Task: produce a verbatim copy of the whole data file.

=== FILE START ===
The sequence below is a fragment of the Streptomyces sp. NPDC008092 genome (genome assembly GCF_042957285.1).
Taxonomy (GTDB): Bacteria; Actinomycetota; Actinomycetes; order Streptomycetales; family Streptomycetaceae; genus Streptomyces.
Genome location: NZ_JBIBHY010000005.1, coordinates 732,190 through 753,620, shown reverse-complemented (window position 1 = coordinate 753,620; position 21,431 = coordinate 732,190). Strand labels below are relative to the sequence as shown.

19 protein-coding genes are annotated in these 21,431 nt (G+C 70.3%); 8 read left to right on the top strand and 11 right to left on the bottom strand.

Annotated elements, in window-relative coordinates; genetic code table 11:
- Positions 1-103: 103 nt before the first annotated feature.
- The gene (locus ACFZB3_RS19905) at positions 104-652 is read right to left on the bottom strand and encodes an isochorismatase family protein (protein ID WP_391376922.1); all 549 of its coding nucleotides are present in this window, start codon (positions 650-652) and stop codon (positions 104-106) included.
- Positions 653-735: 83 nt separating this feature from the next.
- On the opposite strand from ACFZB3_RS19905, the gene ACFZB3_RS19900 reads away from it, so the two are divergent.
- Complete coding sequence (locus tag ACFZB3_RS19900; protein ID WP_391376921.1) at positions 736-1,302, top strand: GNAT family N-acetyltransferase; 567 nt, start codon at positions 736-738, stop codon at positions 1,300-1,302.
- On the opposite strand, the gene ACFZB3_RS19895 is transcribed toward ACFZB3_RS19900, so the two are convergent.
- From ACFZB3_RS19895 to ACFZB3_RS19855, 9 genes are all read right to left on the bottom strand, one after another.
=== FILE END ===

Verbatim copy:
The sequence below is a fragment of the Streptomyces sp. NPDC008092 genome (genome assembly GCF_042957285.1).
Taxonomy (GTDB): Bacteria; Actinomycetota; Actinomycetes; order Streptomycetales; family Streptomycetaceae; genus Streptomyces.
Genome location: NZ_JBIBHY010000005.1, coordinates 732,190 through 753,620, shown reverse-complemented (window position 1 = coordinate 753,620; position 21,431 = coordinate 732,190). Strand labels below are relative to the sequence as shown.

19 protein-coding genes are annotated in these 21,431 nt (G+C 70.3%); 8 read left to right on the top strand and 11 right to left on the bottom strand.

Annotated elements, in window-relative coordinates; genetic code table 11:
- Positions 1-103: 103 nt before the first annotated feature.
- The gene (locus ACFZB3_RS19905) at positions 104-652 is read right to left on the bottom strand and encodes an isochorismatase family protein (protein ID WP_391376922.1); all 549 of its coding nucleotides are present in this window, start codon (positions 650-652) and stop codon (positions 104-106) included.
- Positions 653-735: 83 nt separating this feature from the next.
- On the opposite strand from ACFZB3_RS19905, the gene ACFZB3_RS19900 reads away from it, so the two are divergent.
- Complete coding sequence (locus tag ACFZB3_RS19900; protein ID WP_391376921.1) at positions 736-1,302, top strand: GNAT family N-acetyltransferase; 567 nt, start codon at positions 736-738, stop codon at positions 1,300-1,302.
- On the opposite strand, the gene ACFZB3_RS19895 is transcribed toward ACFZB3_RS19900, so the two are convergent.
- From ACFZB3_RS19895 to ACFZB3_RS19855, 9 genes are all read right to left on the bottom strand, one after another.